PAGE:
List of Moroccan dishes

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This is a list of dishes in the Cuisine of Morocco. Entries in beige color indicate types of generic foods.

Main dishes

Other names
Image Type Description
Beghrir, or Rghayif
Entrée A yeasted semolina pancake.[1]
Briouat Entrée Triangular or cylinder-shaped savory or sweet pastry covered with warqa (a paper-thin Moroccan dough)[2][3]
Kebob Lamb kebab[1]
Couscous Main course Semolina meat vegetables"usually 7"
Ferakh Maamer Entrée A dish of spring chicken stuffed with sweeten couscous and enhanced with raisins, orange-flower water, almonds, and sugar. The ingredients are then placed in a large casserole and simmered slowly in a sauce made of honey, onion, garlic, ginger, cinnamon, and saffron.[4]
Harsha bread Fried buttery bread made of semolina[3]
Kwah Kebob
Kefta magawara Main course Kefta tajine served with tomato, eggs[1]
Kemia An array of small dishes[3]
khli[1] or Kleehe[5]
Breakfast Preserved dried meat[6]
Moroccan Cigars Appetizer Ground beef wrapped in dough
Moroccan Couscous Main course An imperial dish consisting of couscous with seven vegetables[1]
Lentil soup soup Soup made with lentil
Merguez A spicy lamb sausage[1]
MChoui or Mashwi
Main course Roasted lamb
Milina Entrée Chicken/Eggs
Moroccan Flatbread (Khobz) bread Flatbread
Mrouzia Main course A sweet dish of lamb with raisins, almonds and honey
Mqualli Entrée Chicken/Citron
Pastilla Entrée Chicken/Almonds/Seafood
Rfisa A dish made with shredded pieces of pancake and chicken (djej beldi)
Sardine Entrée Sardines with preserved lemon
Tanjia Entrée Red meat with preserved lemons (a typical dish of Marrakech)

Lamb Dishes [7][8][9]

Name Image Type Description
Harira Entrée Thick soup based on tomatoes (beans, lentils and other products can be added)
Tajine Main course Meat, vegetable
Tangia Main course Meat, vegetable
Moroccan lamb soup Entrée Lamb soup with 14 ingredients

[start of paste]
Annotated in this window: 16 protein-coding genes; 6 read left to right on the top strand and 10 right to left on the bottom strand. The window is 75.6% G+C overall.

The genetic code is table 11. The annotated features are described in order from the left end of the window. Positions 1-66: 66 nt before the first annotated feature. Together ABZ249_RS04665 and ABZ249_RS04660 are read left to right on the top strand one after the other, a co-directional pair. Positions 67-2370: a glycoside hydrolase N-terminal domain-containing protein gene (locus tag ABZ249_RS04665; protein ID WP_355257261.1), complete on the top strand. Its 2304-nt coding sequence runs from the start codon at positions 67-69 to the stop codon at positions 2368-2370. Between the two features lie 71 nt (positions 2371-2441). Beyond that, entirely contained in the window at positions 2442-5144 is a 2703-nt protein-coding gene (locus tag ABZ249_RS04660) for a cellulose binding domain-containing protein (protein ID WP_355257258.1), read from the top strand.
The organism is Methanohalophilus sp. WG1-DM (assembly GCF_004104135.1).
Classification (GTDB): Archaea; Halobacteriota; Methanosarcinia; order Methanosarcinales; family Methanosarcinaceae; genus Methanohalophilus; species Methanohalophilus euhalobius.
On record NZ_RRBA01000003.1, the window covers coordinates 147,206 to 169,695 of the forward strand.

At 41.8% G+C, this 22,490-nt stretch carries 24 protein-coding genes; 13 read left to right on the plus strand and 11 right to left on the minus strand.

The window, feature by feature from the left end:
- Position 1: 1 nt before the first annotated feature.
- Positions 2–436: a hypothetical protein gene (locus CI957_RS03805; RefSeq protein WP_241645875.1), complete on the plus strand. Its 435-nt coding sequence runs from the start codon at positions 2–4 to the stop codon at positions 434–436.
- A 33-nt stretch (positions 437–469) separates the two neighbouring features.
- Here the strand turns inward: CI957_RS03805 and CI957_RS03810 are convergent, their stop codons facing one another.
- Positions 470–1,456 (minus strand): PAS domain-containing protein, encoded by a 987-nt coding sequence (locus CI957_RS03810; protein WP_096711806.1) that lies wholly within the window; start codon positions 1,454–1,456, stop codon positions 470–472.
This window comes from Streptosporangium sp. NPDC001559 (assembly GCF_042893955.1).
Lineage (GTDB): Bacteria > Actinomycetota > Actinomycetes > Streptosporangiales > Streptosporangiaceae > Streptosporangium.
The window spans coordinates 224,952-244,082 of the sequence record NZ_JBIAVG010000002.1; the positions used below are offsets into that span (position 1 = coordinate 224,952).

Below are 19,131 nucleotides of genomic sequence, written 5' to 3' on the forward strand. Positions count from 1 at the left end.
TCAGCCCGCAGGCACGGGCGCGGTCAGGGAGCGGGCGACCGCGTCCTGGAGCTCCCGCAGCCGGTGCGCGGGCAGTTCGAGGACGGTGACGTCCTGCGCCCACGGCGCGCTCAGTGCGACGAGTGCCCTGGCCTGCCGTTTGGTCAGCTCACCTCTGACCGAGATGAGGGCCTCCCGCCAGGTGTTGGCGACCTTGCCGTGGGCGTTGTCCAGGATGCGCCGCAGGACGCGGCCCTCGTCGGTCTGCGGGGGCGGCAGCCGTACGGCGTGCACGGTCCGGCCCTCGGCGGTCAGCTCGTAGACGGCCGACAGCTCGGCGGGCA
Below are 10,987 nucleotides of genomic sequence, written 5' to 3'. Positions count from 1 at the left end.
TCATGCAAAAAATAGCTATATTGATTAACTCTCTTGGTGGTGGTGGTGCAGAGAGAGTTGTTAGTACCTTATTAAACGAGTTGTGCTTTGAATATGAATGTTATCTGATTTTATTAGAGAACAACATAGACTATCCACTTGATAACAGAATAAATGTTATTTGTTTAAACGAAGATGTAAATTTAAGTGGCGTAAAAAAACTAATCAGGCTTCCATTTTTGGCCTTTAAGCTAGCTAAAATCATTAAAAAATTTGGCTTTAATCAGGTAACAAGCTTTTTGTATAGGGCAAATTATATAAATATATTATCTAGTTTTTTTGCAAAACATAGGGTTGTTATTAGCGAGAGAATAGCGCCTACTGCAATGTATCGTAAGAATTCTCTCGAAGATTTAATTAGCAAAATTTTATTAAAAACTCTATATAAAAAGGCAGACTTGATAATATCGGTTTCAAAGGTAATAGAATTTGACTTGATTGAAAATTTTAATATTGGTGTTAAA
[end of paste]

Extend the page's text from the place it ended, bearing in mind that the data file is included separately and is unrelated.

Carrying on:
Moroccan lamb with apricots, almonds & mint Entrée This hearty and healthy stew is perfect to share with your friends and family
Make-Ahead Moroccan Lamb Stew Entrée Spices and flavors used in a Moroccan cuisine one-dish meal


Name Image Type Description
Moroccan salad Salad
Moroccan spreads Salad "Cooked salads."[10]
Salad Grilled tomato and green pepper salad[11]
Lhzina Salad Oranges/Paprika/Black olives
Zaalouk Salad Cooked mixture of eggplant and tomatoes[10]

Condiments and sauces

Name Image Type Description
Charmoula A marinade to flavor fish or seafood, but it can be used on other meats or vegetables. Chermoula is often made of a mixture of herbs, oil, lemon juice, pickled lemons, garlic, cumin, and salt. It may also include onion, fresh coriander, ground chili peppers, black pepper, or saffron.
Leems Pickled lemons


Name Image Type Description
Baklava Dessert A rich, sweet pastry featured in many cuisines of the former Ottoman, Arab, and Iranian countries. It is a pastry made of layers of phyllo dough filled with chopped nuts and sweetened with syrup or honey.
Briouat bil luz Dessert Pastry stuffed with almond paste[3]
Faqqas Dessert A type of macaroon made with semolina flour.[1]
Ghoriba (Ghriyyaba) Dessert Biscuits flavored with aniseed and sesame seeds, or almonds and raisins.[1]
Keneffa Dessert A variety of bastila dessert[1]
Kaab el ghzal Dessert Almond Paste/Sugar[1]
Limun bel-Qerfa o khayezzou mahekouk(carrotte) Dessert Oranges/Cinnamon
Ma'amoul Dessert Small shortbread pastries filled with dates, pistachios or walnuts (or occasionally almonds, figs, or other fillings).
Milk Pastilla Dessert Pastilla/Milk/Almonds/Vanilla
Rozz bel Hleeb (Rice pudding) Dessert Milk/Rice/Orange Blossom Water
Dessert Fried dough "rose" dipped in honey and sesame seeds
Sweet couscous made with cinnamon, sugar, and sometimes studded with prunes, raisins and almonds.[1] It is served with cream.[3]
Sellu Dessert Roasted flour mixed with butter or olive oil, sugar or honey, cinnamon, almonds (or sometimes peanuts), and other ingredients[1]
Sfenj Dessert A doughnut sprinkled with sugar or soaked in honey.


Name Image Type Description
'Asseer Rumman Pomegranate/Orange Blossom Water
'Asseer Limun Orange juice
Diks Moroccan 'nus-nus' or 'half-half'
Green tea Tea/Mint
Beet Juice Beets/Orange Blossom Water
Grape juice White grapes
Maghrebi mint tea

See also


  1. 1 2 3 4 5 6 7 8 9 10 11 12 13 Catherine Hanger (2000). Morocco: World Food. Lonely Planet. p. 98. ISBN 1-86450-024-7.
  3. 1 2 3 4 5 6 Anthony Ham; Paula Hardy; Alison Bing; Lonely Planet Publications (2007). Morocco. Lonely Planet. p. 74. ISBN 1-74059-974-8.
  5. Kitty Morse; Danielle Mamane; Owen Morse (2001). The Scent of Orange Blossoms: Sephardic Cuisine from Morocco. Ten Speed Press. p. 98. ISBN 1-58008-269-6.
  6. Khlea
  10. 1 2 Zeldes, Leah A. (Nov 11, 2009). "Eat this! Zaalouk, a cooked salad from Morocco". Dining Chicago. Chicago's Restaurant & Entertainment Guide, Inc. Retrieved Nov 12, 2009.
  11. Taktouka
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